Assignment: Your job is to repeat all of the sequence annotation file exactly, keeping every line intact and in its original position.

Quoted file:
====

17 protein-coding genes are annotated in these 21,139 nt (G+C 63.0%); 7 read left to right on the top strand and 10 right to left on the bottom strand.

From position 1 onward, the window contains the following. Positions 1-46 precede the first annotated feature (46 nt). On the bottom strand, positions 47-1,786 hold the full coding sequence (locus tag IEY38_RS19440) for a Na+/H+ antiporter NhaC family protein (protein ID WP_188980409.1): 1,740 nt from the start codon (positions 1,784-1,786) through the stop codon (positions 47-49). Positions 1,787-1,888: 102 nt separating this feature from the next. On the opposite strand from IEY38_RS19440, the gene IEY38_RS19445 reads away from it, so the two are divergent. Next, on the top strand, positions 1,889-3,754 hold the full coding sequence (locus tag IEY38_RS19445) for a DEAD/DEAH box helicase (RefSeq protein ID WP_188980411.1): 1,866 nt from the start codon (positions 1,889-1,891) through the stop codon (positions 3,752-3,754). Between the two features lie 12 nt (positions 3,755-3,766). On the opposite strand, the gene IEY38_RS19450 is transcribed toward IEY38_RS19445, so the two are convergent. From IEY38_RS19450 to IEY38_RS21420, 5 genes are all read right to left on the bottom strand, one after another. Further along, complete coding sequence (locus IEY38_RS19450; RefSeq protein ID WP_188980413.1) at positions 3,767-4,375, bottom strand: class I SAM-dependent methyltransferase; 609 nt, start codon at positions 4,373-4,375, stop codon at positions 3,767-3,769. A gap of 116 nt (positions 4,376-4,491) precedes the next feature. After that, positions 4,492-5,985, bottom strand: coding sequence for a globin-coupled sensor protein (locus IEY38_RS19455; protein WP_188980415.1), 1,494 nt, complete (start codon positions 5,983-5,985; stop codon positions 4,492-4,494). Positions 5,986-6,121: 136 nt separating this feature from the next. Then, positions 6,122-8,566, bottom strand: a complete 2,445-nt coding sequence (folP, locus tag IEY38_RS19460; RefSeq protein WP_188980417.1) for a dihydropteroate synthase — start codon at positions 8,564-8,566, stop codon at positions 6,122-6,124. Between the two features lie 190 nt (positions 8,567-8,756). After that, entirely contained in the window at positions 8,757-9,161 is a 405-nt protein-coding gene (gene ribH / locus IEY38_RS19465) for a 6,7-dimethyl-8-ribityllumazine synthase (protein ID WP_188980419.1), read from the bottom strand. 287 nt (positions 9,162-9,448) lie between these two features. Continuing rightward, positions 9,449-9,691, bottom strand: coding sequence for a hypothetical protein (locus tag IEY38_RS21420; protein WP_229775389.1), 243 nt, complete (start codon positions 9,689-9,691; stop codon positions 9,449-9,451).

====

17 protein-coding genes are annotated in these 21,139 nt (G+C 63.0%); 7 read left to right on the top strand and 10 right to left on the bottom strand.

From position 1 onward, the window contains the following. Positions 1-46 precede the first annotated feature (46 nt). On the bottom strand, positions 47-1,786 hold the full coding sequence (locus tag IEY38_RS19440) for a Na+/H+ antiporter NhaC family protein (protein ID WP_188980409.1): 1,740 nt from the start codon (positions 1,784-1,786) through the stop codon (positions 47-49). Positions 1,787-1,888: 102 nt separating this feature from the next. On the opposite strand from IEY38_RS19440, the gene IEY38_RS19445 reads away from it, so the two are divergent. Next, on the top strand, positions 1,889-3,754 hold the full coding sequence (locus tag IEY38_RS19445) for a DEAD/DEAH box helicase (RefSeq protein ID WP_188980411.1): 1,866 nt from the start codon (positions 1,889-1,891) through the stop codon (positions 3,752-3,754). Between the two features lie 12 nt (positions 3,755-3,766). On the opposite strand, the gene IEY38_RS19450 is transcribed toward IEY38_RS19445, so the two are convergent. From IEY38_RS19450 to IEY38_RS21420, 5 genes are all read right to left on the bottom strand, one after another. Further along, complete coding sequence (locus IEY38_RS19450; RefSeq protein ID WP_188980413.1) at positions 3,767-4,375, bottom strand: class I SAM-dependent methyltransferase; 609 nt, start codon at positions 4,373-4,375, stop codon at positions 3,767-3,769. A gap of 116 nt (positions 4,376-4,491) precedes the next feature. After that, positions 4,492-5,985, bottom strand: coding sequence for a globin-coupled sensor protein (locus IEY38_RS19455; protein WP_188980415.1), 1,494 nt, complete (start codon positions 5,983-5,985; stop codon positions 4,492-4,494). Positions 5,986-6,121: 136 nt separating this feature from the next. Then, positions 6,122-8,566, bottom strand: a complete 2,445-nt coding sequence (folP, locus tag IEY38_RS19460; RefSeq protein WP_188980417.1) for a dihydropteroate synthase — start codon at positions 8,564-8,566, stop codon at positions 6,122-6,124. Between the two features lie 190 nt (positions 8,567-8,756). After that, entirely contained in the window at positions 8,757-9,161 is a 405-nt protein-coding gene (gene ribH / locus IEY38_RS19465) for a 6,7-dimethyl-8-ribityllumazine synthase (protein ID WP_188980419.1), read from the bottom strand. 287 nt (positions 9,162-9,448) lie between these two features. Continuing rightward, positions 9,449-9,691, bottom strand: coding sequence for a hypothetical protein (locus tag IEY38_RS21420; protein WP_229775389.1), 243 nt, complete (start codon positions 9,689-9,691; stop codon positions 9,449-9,451).